Overclocking Intel’s Core i7-7700K: Kaby Lake Hits The Desktop!

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sarinaide

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Jul 14, 2011
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The results are kind of disappointing for a 200mhz clock bump and 200mhz overclock head room you get twice the heat and power used, and 10% at best gains but more or less less than 5%. Sorry but maybe I missed something but that is not very good.
 

Daniel Ladishew

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Why would you use a motherboard with known issues (BLCK and RAM timings) to test a brand new CPU? It seems like you would have been better served taking the extra time to switch out to a motherboard that actually performs as expected with all previous hardware, so your baseline isn't questionable. If I were Intel, I wouldn't respond to these results either. Please test again with a better performing motherboard.
 
Does it really deserve the exclamation point?

Kaby Lake has the expected identical IPC to Skylake but slightly higher clocks. The thermal figures are surprising, I would have thought that they wouldn't have done that bad.

Anyone with Skylake shouldn't bother upgrading. As expected, Intel has produced a filler chip simply because their 10nm fab is taking longer than expected.
 

MusenMouse

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Maybe Intel's letting AMD get a free punch before they roll them next round :). Anyways maybe Kaby Lake will be like the Broadwell lineup, fleeting and in small numbers.
 

logainofhades

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Depends on what skylake they have. An i3 6100 user may be interested in an i5 7500 or an i7 7700.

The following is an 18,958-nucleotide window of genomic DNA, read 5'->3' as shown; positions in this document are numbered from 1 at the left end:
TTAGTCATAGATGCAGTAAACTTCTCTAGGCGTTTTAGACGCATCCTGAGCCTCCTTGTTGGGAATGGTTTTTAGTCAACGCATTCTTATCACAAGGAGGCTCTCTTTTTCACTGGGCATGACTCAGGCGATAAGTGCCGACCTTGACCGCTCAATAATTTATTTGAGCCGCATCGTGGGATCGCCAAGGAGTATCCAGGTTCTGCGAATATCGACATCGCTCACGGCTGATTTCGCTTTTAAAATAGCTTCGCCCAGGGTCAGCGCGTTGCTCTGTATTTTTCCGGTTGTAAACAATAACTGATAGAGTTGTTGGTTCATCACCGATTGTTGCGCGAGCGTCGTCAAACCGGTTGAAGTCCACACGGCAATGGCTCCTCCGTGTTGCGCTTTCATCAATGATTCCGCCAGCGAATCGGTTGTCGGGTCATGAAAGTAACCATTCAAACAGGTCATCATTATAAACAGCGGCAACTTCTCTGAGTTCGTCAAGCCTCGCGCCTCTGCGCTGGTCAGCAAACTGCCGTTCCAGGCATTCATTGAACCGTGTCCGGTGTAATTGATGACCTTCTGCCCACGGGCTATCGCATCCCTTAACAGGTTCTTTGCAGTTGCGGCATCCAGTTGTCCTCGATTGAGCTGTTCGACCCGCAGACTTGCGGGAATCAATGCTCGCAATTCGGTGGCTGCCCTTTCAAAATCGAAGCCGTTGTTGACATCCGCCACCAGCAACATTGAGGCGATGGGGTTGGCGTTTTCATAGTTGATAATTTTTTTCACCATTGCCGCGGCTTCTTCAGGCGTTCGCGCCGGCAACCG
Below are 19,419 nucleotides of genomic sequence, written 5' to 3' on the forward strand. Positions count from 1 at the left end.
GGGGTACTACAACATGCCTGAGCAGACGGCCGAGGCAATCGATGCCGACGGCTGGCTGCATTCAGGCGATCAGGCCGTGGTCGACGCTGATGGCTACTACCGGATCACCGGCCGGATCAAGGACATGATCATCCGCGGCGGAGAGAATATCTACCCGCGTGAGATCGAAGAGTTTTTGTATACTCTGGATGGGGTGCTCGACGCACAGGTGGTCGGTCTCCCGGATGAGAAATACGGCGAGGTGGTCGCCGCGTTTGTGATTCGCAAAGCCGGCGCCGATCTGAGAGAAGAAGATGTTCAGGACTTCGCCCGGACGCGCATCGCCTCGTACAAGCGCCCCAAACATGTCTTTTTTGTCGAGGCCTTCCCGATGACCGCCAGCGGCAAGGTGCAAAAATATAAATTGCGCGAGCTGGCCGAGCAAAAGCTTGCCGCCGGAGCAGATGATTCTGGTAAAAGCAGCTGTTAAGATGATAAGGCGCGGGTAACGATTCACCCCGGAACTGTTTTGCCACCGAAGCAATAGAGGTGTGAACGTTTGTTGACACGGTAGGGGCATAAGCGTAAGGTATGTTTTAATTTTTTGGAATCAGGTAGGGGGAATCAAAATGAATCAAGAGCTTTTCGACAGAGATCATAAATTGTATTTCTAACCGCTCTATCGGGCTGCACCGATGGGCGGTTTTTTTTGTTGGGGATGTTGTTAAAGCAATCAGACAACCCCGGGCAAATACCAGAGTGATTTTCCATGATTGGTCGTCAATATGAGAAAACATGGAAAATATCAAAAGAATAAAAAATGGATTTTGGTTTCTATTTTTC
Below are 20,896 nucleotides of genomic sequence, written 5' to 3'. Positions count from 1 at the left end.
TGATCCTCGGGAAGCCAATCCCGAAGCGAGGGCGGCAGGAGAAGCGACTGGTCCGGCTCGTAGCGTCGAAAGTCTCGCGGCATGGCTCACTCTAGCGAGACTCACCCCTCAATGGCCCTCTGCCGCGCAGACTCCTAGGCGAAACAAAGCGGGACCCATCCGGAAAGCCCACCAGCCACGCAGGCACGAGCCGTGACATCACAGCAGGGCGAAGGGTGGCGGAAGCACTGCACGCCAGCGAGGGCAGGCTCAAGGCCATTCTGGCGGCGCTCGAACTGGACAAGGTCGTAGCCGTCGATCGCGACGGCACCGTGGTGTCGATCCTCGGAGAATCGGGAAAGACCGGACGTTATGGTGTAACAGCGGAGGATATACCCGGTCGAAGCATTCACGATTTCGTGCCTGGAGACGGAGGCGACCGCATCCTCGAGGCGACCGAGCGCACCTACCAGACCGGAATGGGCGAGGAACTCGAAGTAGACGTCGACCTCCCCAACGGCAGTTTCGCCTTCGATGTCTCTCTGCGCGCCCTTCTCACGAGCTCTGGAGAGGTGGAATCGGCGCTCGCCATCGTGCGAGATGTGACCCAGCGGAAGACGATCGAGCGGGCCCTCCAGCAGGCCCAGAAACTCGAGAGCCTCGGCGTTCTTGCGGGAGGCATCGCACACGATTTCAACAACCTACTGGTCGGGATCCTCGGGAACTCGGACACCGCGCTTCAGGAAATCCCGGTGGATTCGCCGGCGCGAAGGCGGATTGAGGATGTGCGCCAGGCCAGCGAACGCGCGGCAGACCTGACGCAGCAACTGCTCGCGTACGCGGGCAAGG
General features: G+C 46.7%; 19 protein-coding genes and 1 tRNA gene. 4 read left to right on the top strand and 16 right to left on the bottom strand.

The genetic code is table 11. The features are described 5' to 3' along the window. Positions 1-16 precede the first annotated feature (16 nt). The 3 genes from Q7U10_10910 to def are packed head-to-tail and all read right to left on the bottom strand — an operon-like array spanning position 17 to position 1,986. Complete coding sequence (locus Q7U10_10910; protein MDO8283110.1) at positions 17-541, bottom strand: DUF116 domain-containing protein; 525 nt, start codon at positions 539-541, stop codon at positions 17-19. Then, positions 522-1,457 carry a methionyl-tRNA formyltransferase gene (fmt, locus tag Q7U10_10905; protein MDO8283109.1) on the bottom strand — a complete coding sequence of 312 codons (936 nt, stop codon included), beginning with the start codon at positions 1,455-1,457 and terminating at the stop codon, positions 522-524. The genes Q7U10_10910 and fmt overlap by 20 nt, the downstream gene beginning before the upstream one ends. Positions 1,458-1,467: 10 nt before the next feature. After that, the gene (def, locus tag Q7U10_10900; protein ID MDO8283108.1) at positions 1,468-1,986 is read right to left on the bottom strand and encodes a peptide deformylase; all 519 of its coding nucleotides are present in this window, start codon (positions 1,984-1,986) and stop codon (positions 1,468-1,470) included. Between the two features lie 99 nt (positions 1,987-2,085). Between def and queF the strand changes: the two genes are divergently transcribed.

ubercake

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At max graphic settings, gaming performance differences are negligible.

I'd like to see the 7700K versus a Sandy Bridge with gaming. It's probably not a whole lot different since the year 2011.

Hopefully AMD's Zen lives up to the hype "bulldozer" never did because Intel has no competition right now.
 

Aristeid3s

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@ubercake, There are quite a few pieces of content out there showing a skylake i5 vs a 2500k. I don't remember specifics, but it was a pretty handy increase.
 

InvalidError

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If you overclock Skylake to the same frequency as Kaby, Skylake catches up pretty quickly. They appear to be about the same on performance per watt. Nothing disappointing there, just unexceptional. I suppose that can be disappointing in its own way - another cycle of negligible performance and power efficiency gain.
 

Malik 722

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so in oder to give kaby-lake full race i am gonna have to wait for november and december,because this is the time when ambient room temperature is lower on the equator side.
 

joex444

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Is killing Skylake chips by overclocking really such an epidemic that the author needs to suggest twice that the intended reader of this article is one who has killed their 6700K?
 

Rookie_MIB

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I recently saw a review of Sandy Bridge vs Skylake - on average - there is a fairly decent improvement in FPS when running games at 1080p, indicating that there is a CPU constraint in there. However, the Sandy Bridge setup was quite playable (45+ fps on modern titles at ultra/high). Switch to 1440/4k and the difference drops indicating the GPU constraint. At 1440p the difference was minimal (10%) and 4k they were neck and neck.